AM: Yes.

TI: And so what, how would you rate the quality of the teaching?

AM: Well, I think some of those, I think most of those Japanese teachers had taught before. They weren't... I know our geometry teacher, math teacher, Nikaido, he had teaching experience. And I think our science teacher had experience, too, but as to what extent, I really don't know.

<End Segment 18> - Copyright © 2008 Manzanar National Historic Site and Densho. All Rights Reserved.

<Begin Segment 19>

TI: So let's... so you're in Gila River, and from there, you actually left Gila River to return back to Nebraska. So let's talk about that in terms of, why did you go back to Nebraska?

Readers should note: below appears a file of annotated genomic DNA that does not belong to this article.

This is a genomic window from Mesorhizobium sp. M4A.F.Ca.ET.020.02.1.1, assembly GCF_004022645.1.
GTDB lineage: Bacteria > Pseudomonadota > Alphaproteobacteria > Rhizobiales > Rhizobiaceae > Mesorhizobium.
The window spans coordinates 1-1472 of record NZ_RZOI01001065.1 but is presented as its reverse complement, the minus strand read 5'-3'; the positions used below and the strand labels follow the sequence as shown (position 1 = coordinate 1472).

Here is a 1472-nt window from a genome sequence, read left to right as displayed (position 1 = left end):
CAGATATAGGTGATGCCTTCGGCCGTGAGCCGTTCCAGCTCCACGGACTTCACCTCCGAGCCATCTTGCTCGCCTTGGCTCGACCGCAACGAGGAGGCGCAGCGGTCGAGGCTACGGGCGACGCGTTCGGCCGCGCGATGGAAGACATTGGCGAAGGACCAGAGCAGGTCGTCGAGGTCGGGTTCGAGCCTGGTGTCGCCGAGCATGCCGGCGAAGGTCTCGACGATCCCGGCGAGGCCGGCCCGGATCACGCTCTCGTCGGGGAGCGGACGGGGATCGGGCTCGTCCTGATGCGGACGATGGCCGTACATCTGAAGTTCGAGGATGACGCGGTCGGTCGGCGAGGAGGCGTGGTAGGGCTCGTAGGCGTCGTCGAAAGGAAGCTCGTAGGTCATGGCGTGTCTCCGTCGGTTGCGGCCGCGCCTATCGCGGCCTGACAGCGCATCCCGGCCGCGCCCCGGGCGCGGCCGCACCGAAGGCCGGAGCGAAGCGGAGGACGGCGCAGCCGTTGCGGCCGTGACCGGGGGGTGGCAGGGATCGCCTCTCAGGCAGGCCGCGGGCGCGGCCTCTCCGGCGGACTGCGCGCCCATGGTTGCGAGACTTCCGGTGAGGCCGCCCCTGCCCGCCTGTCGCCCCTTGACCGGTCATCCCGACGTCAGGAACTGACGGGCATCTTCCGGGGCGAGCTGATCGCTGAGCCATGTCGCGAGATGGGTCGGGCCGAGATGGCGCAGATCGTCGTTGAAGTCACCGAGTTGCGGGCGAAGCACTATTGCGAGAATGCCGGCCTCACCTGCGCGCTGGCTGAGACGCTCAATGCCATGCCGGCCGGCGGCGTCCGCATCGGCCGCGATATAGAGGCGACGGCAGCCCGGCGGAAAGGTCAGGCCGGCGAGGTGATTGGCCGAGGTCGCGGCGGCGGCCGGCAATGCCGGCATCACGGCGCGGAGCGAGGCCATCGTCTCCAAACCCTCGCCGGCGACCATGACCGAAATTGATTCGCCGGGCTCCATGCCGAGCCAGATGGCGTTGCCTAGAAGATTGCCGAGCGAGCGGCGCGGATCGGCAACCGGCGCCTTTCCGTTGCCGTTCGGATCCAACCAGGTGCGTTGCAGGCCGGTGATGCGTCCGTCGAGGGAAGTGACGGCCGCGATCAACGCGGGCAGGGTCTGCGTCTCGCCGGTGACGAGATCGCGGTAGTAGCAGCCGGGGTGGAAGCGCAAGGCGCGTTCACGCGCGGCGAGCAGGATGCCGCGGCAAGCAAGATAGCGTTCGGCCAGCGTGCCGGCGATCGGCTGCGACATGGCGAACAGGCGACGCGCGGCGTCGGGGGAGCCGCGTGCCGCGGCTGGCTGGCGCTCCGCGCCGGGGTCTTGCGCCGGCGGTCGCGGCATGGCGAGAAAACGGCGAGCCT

AM: I, I had an invitation, I guess, during correspondence, my mother said that these people in Scottsbluff said that if I wanted to finish school in Scottsbluff and then go on to college or something, now would be a good time to come back. And they had also said that I could work for my board in room, working in the cafe, the same Eagle Cafe. And so it was my decision if I wanted to go there or not. I don't think that it was imminent that the camps would be closing in any short time. Nobody knew that at that time. Still, I decided, yeah, I don't want to stay here, I want to go out and see what it's like back home. But when I got to Scottsbluff, then it really hit me that a lot of my friends that I knew were in the army or navy already.

TI: Because how hold were you? Weren't you really just like seventeen?

AM: Yeah, seventeen, turning on to eighteen.

TI: And already your, sort of, your friends who were about the same age were already in the service?